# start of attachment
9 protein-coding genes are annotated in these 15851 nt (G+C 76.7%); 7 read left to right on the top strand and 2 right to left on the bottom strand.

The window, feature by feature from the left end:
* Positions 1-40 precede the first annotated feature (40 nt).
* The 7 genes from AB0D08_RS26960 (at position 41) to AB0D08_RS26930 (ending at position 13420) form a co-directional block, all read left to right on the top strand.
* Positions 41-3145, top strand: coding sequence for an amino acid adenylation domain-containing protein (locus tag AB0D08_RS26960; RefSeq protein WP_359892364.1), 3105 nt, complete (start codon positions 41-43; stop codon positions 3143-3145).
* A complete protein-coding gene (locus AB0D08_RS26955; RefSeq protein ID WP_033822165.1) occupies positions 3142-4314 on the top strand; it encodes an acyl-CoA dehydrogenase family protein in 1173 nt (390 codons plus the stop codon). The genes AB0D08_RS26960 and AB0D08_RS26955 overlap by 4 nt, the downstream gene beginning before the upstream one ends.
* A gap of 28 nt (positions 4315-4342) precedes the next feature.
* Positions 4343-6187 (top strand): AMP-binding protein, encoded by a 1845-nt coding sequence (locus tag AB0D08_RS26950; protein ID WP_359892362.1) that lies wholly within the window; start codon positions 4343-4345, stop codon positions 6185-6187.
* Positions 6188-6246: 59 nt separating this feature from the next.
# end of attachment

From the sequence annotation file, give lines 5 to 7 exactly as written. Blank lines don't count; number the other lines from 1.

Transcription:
* Positions 41-3145, top strand: coding sequence for an amino acid adenylation domain-containing protein (locus tag AB0D08_RS26960; RefSeq protein WP_359892364.1), 3105 nt, complete (start codon positions 41-43; stop codon positions 3143-3145).
* A complete protein-coding gene (locus AB0D08_RS26955; RefSeq protein ID WP_033822165.1) occupies positions 3142-4314 on the top strand; it encodes an acyl-CoA dehydrogenase family protein in 1173 nt (390 codons plus the stop codon). The genes AB0D08_RS26960 and AB0D08_RS26955 overlap by 4 nt, the downstream gene beginning before the upstream one ends.
* A gap of 28 nt (positions 4315-4342) precedes the next feature.